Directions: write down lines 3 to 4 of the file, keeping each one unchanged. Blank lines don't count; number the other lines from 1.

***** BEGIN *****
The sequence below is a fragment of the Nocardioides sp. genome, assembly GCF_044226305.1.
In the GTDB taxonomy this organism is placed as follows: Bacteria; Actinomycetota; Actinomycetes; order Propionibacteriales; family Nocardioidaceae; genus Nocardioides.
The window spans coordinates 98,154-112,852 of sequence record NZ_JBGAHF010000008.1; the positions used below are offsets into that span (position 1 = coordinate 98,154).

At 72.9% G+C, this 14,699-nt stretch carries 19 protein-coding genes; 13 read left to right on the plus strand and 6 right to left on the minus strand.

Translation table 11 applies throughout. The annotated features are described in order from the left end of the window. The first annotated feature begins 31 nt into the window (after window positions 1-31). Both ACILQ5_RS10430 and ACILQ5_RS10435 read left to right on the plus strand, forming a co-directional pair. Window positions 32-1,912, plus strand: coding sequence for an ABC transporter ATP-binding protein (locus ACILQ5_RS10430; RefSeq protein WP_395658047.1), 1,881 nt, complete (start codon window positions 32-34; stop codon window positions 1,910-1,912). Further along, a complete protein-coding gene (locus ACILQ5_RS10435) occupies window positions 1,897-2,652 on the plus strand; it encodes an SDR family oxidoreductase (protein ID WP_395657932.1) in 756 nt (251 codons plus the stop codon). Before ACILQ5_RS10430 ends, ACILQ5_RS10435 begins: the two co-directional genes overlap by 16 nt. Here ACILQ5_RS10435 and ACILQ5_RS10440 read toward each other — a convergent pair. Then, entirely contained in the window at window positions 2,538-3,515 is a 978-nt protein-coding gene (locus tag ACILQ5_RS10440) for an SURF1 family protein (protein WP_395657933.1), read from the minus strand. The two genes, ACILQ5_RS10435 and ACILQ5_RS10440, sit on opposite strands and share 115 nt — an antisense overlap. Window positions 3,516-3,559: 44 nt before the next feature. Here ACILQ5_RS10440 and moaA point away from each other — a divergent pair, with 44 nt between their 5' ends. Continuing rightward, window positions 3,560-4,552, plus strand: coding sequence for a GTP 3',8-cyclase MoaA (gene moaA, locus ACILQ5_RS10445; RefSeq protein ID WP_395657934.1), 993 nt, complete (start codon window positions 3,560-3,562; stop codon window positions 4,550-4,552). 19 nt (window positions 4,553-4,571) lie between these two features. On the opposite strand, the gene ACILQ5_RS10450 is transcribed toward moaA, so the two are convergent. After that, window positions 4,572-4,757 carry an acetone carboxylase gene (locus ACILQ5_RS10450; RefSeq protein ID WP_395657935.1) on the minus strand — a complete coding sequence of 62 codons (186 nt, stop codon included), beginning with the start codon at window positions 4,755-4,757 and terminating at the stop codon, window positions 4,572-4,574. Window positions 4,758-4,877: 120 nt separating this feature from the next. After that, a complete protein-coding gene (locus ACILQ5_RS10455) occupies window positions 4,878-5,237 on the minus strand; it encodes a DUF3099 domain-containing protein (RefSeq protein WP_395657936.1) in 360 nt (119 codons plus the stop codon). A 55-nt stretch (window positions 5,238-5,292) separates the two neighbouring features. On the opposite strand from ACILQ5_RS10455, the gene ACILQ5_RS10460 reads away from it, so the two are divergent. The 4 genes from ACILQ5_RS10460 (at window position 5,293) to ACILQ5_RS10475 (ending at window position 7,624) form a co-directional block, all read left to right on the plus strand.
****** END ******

The window spans coordinates 98,154-112,852 of sequence record NZ_JBGAHF010000008.1; the positions used below are offsets into that span (position 1 = coordinate 98,154).

At 72.9% G+C, this 14,699-nt stretch carries 19 protein-coding genes; 13 read left to right on the plus strand and 6 right to left on the minus strand.